Overlays, Nicol explained, involve adding asphalt on top of the existing asphalt to extend the life of the surface, as opposed to letting it deteriorate to the point where a more costly resurfacing – which includes stripping the asphalt, re-gravelling, repairing deficiencies in the base and removing and redoing curbs – has to be done.
Sections of Manchester Avenue will get new sewer pipes, which means the old combined sewer system there will be replaced with separated sewers, reducing the chance for backups in heavy rain events. The city has been steadily working to replace combined sewers, which were installed prior to the 1970s when it was an accepted practice.
Start of the New Wastewater Treatment Plant and Fire Hall
Other large infrastructure projects this year include the start of the city’s new $39.5 million wastewater treatment plant and $3.9 million fire hall. The wastewater treatment plant is the largest infrastructure project in Selkirk’s history and brings the city into compliance with new wastewater regulations.
The fire hall is much needed and will allow the city to purchase and store a ladder truck, something firefighters don’t have now, but need. The new hall will be an expansion of the existing building on Eaton Avenue. The new construction will be to the west of the current hall, and will be a three-storey building that will include a training space, the city’s EMO and an area for showers and changing, which are required in a new build. There will also be a backup generator.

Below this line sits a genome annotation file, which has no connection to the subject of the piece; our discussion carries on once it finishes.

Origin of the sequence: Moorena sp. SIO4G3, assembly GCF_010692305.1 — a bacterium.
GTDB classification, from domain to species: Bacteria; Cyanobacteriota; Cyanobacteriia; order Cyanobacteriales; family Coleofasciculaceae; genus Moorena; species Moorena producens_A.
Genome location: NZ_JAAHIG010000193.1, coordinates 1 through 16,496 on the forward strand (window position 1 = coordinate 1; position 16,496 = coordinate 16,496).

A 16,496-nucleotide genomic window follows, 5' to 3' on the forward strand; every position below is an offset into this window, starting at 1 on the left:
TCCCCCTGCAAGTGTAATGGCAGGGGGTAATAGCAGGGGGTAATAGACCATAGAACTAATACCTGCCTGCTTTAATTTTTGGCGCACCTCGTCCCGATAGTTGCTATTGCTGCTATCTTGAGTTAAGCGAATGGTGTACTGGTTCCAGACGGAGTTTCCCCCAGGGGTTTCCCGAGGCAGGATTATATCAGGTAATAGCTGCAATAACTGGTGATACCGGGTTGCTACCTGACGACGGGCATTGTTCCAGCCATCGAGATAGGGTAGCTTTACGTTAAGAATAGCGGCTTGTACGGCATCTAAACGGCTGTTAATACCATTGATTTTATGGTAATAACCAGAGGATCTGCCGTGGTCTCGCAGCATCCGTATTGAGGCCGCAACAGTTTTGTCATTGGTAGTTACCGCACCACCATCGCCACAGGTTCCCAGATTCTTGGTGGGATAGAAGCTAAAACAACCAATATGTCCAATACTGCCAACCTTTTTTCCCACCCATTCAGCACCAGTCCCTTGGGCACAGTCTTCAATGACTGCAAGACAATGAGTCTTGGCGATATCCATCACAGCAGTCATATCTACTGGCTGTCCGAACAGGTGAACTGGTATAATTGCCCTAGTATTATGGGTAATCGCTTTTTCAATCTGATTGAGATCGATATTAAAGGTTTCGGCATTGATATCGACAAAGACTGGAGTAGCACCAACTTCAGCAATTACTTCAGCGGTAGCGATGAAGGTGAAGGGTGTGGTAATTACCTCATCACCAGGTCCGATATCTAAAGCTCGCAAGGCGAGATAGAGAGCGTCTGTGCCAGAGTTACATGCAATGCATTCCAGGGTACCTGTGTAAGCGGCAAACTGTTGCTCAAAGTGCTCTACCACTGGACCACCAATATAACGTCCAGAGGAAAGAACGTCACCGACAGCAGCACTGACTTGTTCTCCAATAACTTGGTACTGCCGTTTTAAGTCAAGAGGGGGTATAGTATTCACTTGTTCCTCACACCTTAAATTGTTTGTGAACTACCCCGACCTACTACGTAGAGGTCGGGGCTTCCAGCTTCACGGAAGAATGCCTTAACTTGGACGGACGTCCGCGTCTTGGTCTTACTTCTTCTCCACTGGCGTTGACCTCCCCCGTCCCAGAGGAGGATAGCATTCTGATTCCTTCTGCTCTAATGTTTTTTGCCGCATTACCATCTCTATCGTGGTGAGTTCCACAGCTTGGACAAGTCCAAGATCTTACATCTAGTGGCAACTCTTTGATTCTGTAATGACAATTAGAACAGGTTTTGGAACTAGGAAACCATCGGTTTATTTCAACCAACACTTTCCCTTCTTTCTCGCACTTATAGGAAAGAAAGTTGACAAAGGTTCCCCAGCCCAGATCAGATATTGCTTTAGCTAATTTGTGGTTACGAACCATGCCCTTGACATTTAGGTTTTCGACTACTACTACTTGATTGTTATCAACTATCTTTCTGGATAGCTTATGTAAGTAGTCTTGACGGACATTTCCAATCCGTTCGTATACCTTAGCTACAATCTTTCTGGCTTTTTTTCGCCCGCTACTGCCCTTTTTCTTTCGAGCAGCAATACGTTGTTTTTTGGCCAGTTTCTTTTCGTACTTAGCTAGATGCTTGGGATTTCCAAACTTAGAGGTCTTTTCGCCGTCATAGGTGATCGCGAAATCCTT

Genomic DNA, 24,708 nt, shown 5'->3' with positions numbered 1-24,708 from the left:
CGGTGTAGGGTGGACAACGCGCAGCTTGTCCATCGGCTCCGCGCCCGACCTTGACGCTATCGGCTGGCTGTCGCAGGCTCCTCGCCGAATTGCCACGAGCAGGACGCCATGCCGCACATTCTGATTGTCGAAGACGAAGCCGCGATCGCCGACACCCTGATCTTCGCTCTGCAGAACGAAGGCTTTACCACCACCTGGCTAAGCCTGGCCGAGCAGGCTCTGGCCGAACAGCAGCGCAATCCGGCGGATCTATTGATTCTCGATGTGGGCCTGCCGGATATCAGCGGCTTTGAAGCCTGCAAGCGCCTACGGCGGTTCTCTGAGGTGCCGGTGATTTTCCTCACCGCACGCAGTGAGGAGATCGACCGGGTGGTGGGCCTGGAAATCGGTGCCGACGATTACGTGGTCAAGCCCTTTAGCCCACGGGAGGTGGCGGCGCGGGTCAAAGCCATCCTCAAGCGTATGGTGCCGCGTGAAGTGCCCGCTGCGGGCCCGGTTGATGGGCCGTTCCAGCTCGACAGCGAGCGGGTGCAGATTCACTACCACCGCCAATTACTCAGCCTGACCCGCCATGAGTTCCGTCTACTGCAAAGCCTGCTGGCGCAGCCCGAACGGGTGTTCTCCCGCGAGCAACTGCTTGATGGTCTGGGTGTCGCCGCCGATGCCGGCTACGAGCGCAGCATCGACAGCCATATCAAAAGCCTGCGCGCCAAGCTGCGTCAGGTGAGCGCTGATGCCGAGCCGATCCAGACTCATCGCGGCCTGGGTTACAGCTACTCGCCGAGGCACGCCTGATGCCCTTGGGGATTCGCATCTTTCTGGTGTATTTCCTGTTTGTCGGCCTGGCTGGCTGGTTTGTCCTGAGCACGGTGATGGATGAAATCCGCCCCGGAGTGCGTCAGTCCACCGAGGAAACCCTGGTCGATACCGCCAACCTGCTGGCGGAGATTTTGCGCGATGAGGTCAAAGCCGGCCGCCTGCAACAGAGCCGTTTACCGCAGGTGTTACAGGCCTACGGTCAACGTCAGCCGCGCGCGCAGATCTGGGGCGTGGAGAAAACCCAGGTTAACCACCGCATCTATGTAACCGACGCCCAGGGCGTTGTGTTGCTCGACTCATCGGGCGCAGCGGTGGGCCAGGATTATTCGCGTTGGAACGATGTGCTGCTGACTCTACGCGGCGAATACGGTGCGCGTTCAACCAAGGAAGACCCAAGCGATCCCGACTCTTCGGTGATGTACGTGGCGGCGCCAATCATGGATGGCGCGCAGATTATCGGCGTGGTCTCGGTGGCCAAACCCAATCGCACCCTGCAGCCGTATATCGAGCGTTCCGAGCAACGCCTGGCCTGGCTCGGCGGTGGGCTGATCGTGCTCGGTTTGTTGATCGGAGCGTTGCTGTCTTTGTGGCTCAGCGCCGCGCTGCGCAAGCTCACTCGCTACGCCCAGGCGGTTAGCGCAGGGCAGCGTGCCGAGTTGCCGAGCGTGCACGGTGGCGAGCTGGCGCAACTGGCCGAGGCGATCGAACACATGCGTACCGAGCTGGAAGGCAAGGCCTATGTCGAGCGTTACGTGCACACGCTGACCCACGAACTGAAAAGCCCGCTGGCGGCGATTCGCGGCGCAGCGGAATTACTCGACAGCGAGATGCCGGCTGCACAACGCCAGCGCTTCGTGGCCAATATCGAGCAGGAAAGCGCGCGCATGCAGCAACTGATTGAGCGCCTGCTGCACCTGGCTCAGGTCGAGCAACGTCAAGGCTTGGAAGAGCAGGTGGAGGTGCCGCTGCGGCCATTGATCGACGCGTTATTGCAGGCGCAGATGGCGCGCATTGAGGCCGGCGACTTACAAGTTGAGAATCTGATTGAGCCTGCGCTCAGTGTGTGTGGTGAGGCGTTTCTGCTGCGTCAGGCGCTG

“It’s a far better functional space for our firefighters,” Nicol said.
A concept plan for Annie West will be done and work on a west end lift station and force main trunk line will begin. The work, Nicol explained, is so the city is prepared for growth in the coming years, in the retail area and the business park, and to relieve some of the pressure on existing infrastructure.
Environmental Upgrades and Improvements to Facilities and Parks
The city will continue improvements to its recreation facilities and parks. Structural improvements at the Rec Complex that began a few years ago under a renewal plan will include upgrading of pavement around the facility to improve drainage and raising the height of the ice resurfacer entrance way. The city will also install solar panels, which is more environmentally responsible, and early estimates show they’ll pay for themselves in nine years and drastically reduce the cost of electricity for the remainder of their 25-30 year lifespan. LED lights will also be installed in the ice shed.